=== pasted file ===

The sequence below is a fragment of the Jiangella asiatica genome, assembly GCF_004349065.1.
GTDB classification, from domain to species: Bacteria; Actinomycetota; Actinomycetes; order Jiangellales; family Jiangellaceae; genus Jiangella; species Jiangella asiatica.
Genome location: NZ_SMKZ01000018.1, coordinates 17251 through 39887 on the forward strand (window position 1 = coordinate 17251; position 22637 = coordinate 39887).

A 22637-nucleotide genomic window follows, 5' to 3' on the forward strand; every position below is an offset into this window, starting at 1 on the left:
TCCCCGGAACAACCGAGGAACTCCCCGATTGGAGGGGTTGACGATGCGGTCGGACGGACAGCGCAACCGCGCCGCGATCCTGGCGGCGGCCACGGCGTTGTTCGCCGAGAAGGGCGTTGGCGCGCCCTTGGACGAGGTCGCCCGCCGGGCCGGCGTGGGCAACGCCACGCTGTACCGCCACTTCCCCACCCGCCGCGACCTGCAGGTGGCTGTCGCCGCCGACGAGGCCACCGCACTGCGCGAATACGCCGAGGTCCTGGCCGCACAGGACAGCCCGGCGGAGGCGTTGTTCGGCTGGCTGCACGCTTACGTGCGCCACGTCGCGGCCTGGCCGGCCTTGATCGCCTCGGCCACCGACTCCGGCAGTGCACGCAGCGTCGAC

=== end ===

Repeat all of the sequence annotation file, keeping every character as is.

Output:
The sequence below is a fragment of the Jiangella asiatica genome, assembly GCF_004349065.1.
GTDB classification, from domain to species: Bacteria; Actinomycetota; Actinomycetes; order Jiangellales; family Jiangellaceae; genus Jiangella; species Jiangella asiatica.
Genome location: NZ_SMKZ01000018.1, coordinates 17251 through 39887 on the forward strand (window position 1 = coordinate 17251; position 22637 = coordinate 39887).

A 22637-nucleotide genomic window follows, 5' to 3' on the forward strand; every position below is an offset into this window, starting at 1 on the left:
TCCCCGGAACAACCGAGGAACTCCCCGATTGGAGGGGTTGACGATGCGGTCGGACGGACAGCGCAACCGCGCCGCGATCCTGGCGGCGGCCACGGCGTTGTTCGCCGAGAAGGGCGTTGGCGCGCCCTTGGACGAGGTCGCCCGCCGGGCCGGCGTGGGCAACGCCACGCTGTACCGCCACTTCCCCACCCGCCGCGACCTGCAGGTGGCTGTCGCCGCCGACGAGGCCACCGCACTGCGCGAATACGCCGAGGTCCTGGCCGCACAGGACAGCCCGGCGGAGGCGTTGTTCGGCTGGCTGCACGCTTACGTGCGCCACGTCGCGGCCTGGCCGGCCTTGATCGCCTCGGCCACCGACTCCGGCAGTGCACGCAGCGTCGAC